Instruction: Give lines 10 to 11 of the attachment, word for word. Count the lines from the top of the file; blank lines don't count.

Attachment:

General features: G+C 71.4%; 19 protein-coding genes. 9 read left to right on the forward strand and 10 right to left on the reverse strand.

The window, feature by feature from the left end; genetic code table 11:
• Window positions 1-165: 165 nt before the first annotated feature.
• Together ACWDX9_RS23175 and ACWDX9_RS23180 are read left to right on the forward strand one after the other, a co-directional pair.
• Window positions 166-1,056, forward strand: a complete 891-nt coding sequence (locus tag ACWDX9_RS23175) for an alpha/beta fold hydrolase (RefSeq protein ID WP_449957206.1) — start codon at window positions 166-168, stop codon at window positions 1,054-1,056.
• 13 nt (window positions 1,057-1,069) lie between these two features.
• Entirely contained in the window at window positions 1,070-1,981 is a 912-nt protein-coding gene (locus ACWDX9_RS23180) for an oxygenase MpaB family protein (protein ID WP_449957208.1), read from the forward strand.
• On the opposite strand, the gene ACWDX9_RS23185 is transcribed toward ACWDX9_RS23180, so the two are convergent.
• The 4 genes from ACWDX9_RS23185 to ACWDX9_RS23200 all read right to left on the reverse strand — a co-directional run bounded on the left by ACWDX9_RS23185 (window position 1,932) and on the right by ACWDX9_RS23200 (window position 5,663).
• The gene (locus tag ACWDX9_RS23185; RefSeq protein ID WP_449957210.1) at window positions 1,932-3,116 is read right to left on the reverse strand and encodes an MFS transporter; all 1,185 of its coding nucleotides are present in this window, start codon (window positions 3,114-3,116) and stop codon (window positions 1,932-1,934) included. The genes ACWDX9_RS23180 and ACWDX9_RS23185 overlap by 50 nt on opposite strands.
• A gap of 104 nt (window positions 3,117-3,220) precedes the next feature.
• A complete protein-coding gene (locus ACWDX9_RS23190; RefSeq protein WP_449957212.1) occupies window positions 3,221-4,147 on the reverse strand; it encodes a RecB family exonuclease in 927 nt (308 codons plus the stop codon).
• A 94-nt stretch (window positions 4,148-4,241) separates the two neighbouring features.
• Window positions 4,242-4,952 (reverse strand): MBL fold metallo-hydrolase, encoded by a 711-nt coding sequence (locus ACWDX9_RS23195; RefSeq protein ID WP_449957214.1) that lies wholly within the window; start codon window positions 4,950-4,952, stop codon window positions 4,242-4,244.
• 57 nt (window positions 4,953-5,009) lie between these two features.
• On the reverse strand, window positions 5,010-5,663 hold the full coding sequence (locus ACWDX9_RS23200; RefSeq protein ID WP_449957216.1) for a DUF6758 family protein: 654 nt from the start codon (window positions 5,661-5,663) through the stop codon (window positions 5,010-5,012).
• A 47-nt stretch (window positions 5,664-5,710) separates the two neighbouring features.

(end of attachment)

• The gene (locus tag ACWDX9_RS23185; RefSeq protein ID WP_449957210.1) at window positions 1,932-3,116 is read right to left on the reverse strand and encodes an MFS transporter; all 1,185 of its coding nucleotides are present in this window, start codon (window positions 3,114-3,116) and stop codon (window positions 1,932-1,934) included. The genes ACWDX9_RS23180 and ACWDX9_RS23185 overlap by 50 nt on opposite strands.
• A gap of 104 nt (window positions 3,117-3,220) precedes the next feature.